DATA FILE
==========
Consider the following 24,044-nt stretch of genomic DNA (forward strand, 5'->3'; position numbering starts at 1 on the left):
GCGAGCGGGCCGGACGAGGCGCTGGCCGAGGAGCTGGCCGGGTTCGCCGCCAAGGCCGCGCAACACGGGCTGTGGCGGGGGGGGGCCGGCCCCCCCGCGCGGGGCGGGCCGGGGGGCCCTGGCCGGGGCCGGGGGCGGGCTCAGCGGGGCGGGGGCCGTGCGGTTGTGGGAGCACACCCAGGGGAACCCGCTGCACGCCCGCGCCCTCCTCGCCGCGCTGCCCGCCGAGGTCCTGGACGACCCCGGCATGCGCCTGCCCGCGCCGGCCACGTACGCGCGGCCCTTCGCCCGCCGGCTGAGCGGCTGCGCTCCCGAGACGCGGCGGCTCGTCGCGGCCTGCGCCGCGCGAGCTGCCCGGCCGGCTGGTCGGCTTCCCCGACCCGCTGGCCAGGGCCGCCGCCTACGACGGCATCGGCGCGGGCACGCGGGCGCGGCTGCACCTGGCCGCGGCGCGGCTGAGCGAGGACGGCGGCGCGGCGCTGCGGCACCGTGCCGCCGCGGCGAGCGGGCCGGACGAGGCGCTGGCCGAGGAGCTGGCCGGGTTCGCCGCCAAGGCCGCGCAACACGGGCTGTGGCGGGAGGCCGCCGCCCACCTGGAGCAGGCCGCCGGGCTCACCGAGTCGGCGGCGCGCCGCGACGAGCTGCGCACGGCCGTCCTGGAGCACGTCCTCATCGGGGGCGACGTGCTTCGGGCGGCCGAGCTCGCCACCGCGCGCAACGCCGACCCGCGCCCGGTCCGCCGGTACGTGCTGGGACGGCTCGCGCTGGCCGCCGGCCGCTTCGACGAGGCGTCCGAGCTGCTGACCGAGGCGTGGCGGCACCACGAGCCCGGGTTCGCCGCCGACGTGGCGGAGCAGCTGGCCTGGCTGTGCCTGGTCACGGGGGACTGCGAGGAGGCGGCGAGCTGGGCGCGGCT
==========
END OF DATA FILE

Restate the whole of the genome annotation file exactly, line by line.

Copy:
Consider the following 24,044-nt stretch of genomic DNA (forward strand, 5'->3'; position numbering starts at 1 on the left):
GCGAGCGGGCCGGACGAGGCGCTGGCCGAGGAGCTGGCCGGGTTCGCCGCCAAGGCCGCGCAACACGGGCTGTGGCGGGGGGGGGCCGGCCCCCCCGCGCGGGGCGGGCCGGGGGGCCCTGGCCGGGGCCGGGGGCGGGCTCAGCGGGGCGGGGGCCGTGCGGTTGTGGGAGCACACCCAGGGGAACCCGCTGCACGCCCGCGCCCTCCTCGCCGCGCTGCCCGCCGAGGTCCTGGACGACCCCGGCATGCGCCTGCCCGCGCCGGCCACGTACGCGCGGCCCTTCGCCCGCCGGCTGAGCGGCTGCGCTCCCGAGACGCGGCGGCTCGTCGCGGCCTGCGCCGCGCGAGCTGCCCGGCCGGCTGGTCGGCTTCCCCGACCCGCTGGCCAGGGCCGCCGCCTACGACGGCATCGGCGCGGGCACGCGGGCGCGGCTGCACCTGGCCGCGGCGCGGCTGAGCGAGGACGGCGGCGCGGCGCTGCGGCACCGTGCCGCCGCGGCGAGCGGGCCGGACGAGGCGCTGGCCGAGGAGCTGGCCGGGTTCGCCGCCAAGGCCGCGCAACACGGGCTGTGGCGGGAGGCCGCCGCCCACCTGGAGCAGGCCGCCGGGCTCACCGAGTCGGCGGCGCGCCGCGACGAGCTGCGCACGGCCGTCCTGGAGCACGTCCTCATCGGGGGCGACGTGCTTCGGGCGGCCGAGCTCGCCACCGCGCGCAACGCCGACCCGCGCCCGGTCCGCCGGTACGTGCTGGGACGGCTCGCGCTGGCCGCCGGCCGCTTCGACGAGGCGTCCGAGCTGCTGACCGAGGCGTGGCGGCACCACGAGCCCGGGTTCGCCGCCGACGTGGCGGAGCAGCTGGCCTGGCTGTGCCTGGTCACGGGGGACTGCGAGGAGGCGGCGAGCTGGGCGCGGCT